# Saturday, July 24, 2010

Sometimes one is confronted with forgetting an option... It all started with a database that had a single data file of 1.8 GB and a transaction log more than 6 times the size of that. Usually that would be a database in full recovery model and no transaction log backups. This database was in simple recovery model though and according to the Disk Usage report, 99.99% of the transaction log was free. So a DBCC SHRINKFILE should solve the problem, however DBCC SHRINKFILE solved nothing, the log remained at about 11 GB.

A query on sys.databases learned that this particular database had ACTIVE_TRANSACTION for log_reuse_wait_desc. A peek in Activity Monitor then showed that there was an open transaction for the database; a DELETE task with a huge wait time and the BROKER_RECEIVE_WAITFOR wait type.

Then it occurred to me this is the database that used to have a deadlock problem. After implementing some procedure fixes, there haven’t been any deadlocks for over a half year and neither has the server (or service) been shutdown in between.

The stored procedure on the queue does a receive, but no timeout associated to it. Effectively this means that the receive will wait inside the transaction, until a messages comes into the queue. That hasn’t happened in the last six months. The resolution is simple, add the TIMEOUT option to the RECEIVE and the procedure will stop when there wasn’t any work to be done for the specified amount of time (in milliseconds). For the code, see the post “Deadlock Alerts Through Event Notification”, which has been updated with the TIMEOUT option.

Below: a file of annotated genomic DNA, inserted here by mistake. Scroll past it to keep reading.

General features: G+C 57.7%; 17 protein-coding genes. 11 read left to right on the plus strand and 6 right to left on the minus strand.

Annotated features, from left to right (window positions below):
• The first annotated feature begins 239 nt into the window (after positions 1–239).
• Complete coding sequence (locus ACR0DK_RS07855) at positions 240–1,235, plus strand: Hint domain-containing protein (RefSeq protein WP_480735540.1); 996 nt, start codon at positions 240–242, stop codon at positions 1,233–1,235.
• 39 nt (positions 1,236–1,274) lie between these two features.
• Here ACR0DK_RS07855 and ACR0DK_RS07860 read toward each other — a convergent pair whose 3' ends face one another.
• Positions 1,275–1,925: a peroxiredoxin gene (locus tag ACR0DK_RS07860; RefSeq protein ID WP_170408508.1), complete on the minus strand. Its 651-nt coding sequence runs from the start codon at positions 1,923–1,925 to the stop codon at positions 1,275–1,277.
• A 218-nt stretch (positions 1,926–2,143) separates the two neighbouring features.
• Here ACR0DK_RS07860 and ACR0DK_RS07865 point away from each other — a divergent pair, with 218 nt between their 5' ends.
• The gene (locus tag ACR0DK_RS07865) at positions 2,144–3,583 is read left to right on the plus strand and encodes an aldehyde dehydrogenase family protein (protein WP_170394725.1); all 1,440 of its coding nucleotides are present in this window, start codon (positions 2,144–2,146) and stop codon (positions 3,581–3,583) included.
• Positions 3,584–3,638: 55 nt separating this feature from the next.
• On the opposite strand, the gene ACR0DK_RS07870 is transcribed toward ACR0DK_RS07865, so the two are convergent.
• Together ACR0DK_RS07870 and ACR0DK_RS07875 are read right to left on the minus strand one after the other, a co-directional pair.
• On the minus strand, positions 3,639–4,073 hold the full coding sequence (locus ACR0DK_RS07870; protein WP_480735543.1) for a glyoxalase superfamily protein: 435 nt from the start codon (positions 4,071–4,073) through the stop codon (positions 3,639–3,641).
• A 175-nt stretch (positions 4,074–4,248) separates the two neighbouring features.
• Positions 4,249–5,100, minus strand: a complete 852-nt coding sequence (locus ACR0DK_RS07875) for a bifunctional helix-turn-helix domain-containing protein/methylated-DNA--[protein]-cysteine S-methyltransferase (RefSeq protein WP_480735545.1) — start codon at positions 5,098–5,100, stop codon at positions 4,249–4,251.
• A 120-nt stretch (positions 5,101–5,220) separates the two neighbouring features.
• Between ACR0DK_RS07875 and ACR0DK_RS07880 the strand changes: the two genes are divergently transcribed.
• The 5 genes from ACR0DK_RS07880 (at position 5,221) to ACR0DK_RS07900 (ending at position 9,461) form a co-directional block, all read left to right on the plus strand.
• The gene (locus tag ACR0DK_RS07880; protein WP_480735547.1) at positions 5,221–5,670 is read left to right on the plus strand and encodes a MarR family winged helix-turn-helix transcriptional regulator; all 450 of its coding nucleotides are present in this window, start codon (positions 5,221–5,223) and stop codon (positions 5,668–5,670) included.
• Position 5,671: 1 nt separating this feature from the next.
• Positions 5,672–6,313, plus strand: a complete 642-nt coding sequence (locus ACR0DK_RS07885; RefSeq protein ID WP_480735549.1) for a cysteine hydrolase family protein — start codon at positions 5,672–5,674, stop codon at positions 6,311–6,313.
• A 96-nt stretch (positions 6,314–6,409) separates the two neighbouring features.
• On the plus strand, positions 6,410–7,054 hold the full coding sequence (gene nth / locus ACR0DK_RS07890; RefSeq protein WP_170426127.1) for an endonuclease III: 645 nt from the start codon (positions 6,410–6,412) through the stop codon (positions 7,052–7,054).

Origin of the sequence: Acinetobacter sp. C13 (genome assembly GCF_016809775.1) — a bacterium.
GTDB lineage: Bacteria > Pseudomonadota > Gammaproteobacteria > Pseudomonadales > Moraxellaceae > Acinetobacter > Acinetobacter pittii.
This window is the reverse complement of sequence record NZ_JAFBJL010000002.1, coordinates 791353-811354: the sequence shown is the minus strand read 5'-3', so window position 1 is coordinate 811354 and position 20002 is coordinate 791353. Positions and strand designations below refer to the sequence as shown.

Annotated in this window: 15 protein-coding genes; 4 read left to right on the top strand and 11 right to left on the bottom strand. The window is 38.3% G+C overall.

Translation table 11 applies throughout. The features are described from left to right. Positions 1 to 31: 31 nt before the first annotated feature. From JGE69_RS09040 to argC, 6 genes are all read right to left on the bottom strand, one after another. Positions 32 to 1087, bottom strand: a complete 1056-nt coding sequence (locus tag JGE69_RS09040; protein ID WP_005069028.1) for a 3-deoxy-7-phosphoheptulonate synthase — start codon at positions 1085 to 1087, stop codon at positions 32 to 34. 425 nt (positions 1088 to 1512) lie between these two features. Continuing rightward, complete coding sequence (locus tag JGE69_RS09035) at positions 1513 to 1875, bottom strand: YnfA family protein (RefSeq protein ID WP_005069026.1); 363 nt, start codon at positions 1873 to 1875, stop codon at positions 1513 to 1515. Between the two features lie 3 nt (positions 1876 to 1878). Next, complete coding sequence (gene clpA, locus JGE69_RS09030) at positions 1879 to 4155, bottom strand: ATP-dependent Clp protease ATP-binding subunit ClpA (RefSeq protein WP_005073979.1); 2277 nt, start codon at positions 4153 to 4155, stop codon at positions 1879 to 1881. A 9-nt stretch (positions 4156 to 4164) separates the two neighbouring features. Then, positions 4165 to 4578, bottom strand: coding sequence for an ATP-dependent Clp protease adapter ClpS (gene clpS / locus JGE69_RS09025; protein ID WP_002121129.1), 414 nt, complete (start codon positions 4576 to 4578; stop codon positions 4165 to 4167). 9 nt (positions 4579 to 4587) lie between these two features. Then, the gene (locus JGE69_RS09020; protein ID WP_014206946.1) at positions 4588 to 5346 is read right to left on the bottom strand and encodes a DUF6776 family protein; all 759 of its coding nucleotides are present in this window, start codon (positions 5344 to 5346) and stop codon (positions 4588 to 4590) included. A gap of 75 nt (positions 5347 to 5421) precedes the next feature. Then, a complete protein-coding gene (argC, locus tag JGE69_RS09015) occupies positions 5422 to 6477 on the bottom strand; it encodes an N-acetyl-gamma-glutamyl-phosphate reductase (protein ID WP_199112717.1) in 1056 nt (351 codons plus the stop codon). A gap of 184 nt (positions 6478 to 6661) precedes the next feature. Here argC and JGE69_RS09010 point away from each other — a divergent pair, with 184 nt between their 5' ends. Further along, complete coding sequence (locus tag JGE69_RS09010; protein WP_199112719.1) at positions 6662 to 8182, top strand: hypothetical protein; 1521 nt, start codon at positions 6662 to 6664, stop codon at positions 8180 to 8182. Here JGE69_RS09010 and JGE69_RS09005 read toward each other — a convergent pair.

After altering the procedure, kill the spid. Service Broker will restart, but now with the TIMEOUT option in the procedure and stop after the specified amount of time has elapsed without messages arriving in the queue.

Wednesday, August 11, 2010 4:18:20 PM (W. Europe Daylight Time, UTC+02:00)

I too had a huge waittime for BROKER_RECEIVE_WAITFOR . Have few questions on this. When does the procedure get activated ? When does the timeout actually start ?


Wednesday, August 11, 2010 4:56:00 PM (W. Europe Daylight Time, UTC+02:00)
Hi Durga,
Activation is described in http://msdn.microsoft.com/en-us/library/ms171601.aspx. Simplified in my case before adding TIMEOUT to the RECEIVE statement, it occurred once (when the last message in the queue was processed) and continued running until the next message would come into the queue. With the TIMEOUT added to RECEIVE, it starts the timer once all work is done (queue empty) and will wait for that amount of milliseconds for new messages to arrive. Either a new message arrives in the queue before the timeout elapsed the procedure processes the message (and the timer gets reset). Or the procedure stops. When a new message arrives in this case, service brokers sees activation is needed and starts the procedure. Hope this helps.
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